My sister, age 53, had a heart attack in September, 07. She was told there was extensive damage to her heart and that bypass would not help her. Docs said her only option was a transplant and said she had 5 years at most to live. She went to another doc 2 weeks ago and he looked at the same test results and advised triple bypass. He also said her heart is functioning @ 20% (whatever that really means) and that she could drop dead at any moment. He said there would be no warning, no pain, nothing, just dead. So, my question is, what does all of this say to you? Does she need to seek another opinion? Please explain as much as you can. Thanks
The 20% is in reference to cardiac ejection fraction, the percentage of blood pumped out with each beat. A normal heart ejects 50-70% of blood with each beat. A damaged heart ejects less than 45%. At 20%, your sister's heart function is very impaired. While I don't know if she is a candidate for transplant based on that number (I think it's 15%) I think I might want a tie-breaker opinion. A bypass may establish better blood flow which could lead to an inrease in her EF and take it above 20%. That in conjunction with heart failure meds to treat the symptoms of her weakened heart muscle (from the heart attack, I am assuming) may be enough to sustain her health beyond the grim 5 years she was told. It really depends on what the cause of the 20% EF is - if it is all damage due to the heart attack or if some of it is related to reduced blood flow due to her coronary artery disease - whether or not it will improve. With two dramatically differing opinions from each doctor, it's hard to even guess which is accurate. The bypass does seem logical, especially if they think it could improve her heart function.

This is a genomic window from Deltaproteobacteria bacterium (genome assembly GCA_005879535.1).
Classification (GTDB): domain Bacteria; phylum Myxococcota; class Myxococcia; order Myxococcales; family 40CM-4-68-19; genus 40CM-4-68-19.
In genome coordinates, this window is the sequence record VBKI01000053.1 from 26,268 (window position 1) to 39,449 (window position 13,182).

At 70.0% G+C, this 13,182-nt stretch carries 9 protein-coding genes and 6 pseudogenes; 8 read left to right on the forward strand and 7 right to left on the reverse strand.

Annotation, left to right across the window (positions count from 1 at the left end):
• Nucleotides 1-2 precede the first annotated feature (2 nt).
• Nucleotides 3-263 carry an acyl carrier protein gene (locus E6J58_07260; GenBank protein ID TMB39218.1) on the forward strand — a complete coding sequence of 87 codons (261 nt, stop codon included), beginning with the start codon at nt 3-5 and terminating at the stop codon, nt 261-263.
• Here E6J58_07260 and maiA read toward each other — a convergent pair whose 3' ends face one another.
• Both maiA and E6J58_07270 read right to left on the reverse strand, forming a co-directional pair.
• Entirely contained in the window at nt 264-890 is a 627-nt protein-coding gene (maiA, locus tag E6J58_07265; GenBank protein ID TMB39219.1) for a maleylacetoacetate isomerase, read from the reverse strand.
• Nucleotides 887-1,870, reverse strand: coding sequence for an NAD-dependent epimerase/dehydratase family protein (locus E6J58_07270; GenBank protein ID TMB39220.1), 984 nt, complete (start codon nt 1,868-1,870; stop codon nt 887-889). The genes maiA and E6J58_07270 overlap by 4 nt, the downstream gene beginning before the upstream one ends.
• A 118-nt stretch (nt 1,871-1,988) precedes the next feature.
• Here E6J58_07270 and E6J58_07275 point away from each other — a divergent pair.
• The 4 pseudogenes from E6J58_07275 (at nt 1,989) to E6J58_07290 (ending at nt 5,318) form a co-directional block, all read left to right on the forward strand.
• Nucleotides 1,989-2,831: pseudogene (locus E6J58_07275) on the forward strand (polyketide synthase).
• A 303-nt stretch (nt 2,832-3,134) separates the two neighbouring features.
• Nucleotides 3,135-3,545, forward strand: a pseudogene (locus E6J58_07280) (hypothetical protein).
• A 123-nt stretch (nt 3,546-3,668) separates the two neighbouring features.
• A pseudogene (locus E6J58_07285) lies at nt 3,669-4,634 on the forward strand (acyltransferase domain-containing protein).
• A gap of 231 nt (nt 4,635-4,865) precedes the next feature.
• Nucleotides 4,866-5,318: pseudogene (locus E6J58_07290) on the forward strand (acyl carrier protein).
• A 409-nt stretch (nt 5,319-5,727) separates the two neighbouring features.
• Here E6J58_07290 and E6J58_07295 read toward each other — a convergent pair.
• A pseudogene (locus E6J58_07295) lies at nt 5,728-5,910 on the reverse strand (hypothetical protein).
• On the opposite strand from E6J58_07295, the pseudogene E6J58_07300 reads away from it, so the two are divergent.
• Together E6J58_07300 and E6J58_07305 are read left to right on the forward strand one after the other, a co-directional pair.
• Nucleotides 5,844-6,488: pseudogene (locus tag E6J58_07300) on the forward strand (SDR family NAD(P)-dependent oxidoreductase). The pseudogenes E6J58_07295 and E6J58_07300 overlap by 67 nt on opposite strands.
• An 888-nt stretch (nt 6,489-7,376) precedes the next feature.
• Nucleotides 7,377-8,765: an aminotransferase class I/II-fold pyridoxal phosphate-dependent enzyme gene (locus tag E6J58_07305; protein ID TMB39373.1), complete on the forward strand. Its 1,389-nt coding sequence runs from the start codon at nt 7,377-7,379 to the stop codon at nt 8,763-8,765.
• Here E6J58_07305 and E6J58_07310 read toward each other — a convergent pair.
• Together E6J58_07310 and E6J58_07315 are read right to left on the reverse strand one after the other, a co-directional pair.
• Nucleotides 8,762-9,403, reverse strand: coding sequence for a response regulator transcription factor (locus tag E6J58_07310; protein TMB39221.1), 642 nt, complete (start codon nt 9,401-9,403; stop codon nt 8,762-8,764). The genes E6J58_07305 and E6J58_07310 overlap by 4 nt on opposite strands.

I wish her the best. I'm sorry she's going through so much.
Transplant is not based on EF. While the normal is 55-70%, 20 isn't terrible, not good, but could be worse. The statistics are sometimes outdated and some doctors are crepe hangers. To determine if she needs a transplant, she would need an eval by a transplant center, which I would advise if I were her. They do a test called a VO2 Max, which is a cardiopulmonary stress test, where you are hooked up with a breathing thing as well as cardiac monitors and BP cuff. The transplant cutoff is usually 14, I believe. Since she is well under 35%, she really needs an ICD, (defibrillator) which has been proven to prolong life . I think they recommend a certain time frame for that after an MI and it could be it's too soon. At any rate, it sounds like she certainly could use another opinion. She needs to be an ACE inhibitor and a beta blocker at the minimum. I was at 15% and told I would need a transplant and they were wrong (so far anyway!). It has been over 5 years now and I am hanging at 40% EF now. It's waaay too soon to throw in the towel!
maggie is right as usual. I still have to do the VO2 stress test once a year. I hate it. Your mouth dries out and it makes it hard to breathe. I keep telling them if they had a different mouthpiece I could walk that treadmill forever.
Like maggie, I was told I needed a transplant by local cardios. I was evaluated at a wonderful transplant center and sure enough, Coreg and Altace, ICD, diuretic and I am good to go. EF in mid to high 30s now and feeling great. I am doing pretty much anything I want physically. Some rare days I have to watch it, but usually function on all burners. Two years plus and no one has mentioned transplant again. Yay us maggie!!!
I had a major heart attack 4-1/2 years ago with emergency bypass x 5. I ended up with lots of damage and like your sister was told I would need a transplant and without that I would be dead in 3-5 years. Since that time I have had an ICD implanted, worked hard on the exercise and diet end, take lots of drugs and feel great. My EF is up to 30 from a low of 10%. I wasn't a good pick for a transplant anyway because of blood type issues. 4 of the bypasses don't do anything because 60% of my heart is dead and yet I still feel great. According to their initial diagnosis I have 6 months to live. I think they were wrong.
So much of what your sister is facing is really up to her. Her attitude and motivation to work hard goes an awful long way toward how she feels and how long she lives. You HAVE to be a fighter. Most everyone that posts on this site is a fighter and won't give up under any circumstance.
Your sister needs to be aware of her condition and limitations but she shouldn't let them ruin her life. I would suggest she finds a good cardiologist that she trusts, who is aggressive in the treatment plan that is pursued and that she works hard to stay fit and healthy. Hard-YES, Doable-definitely.
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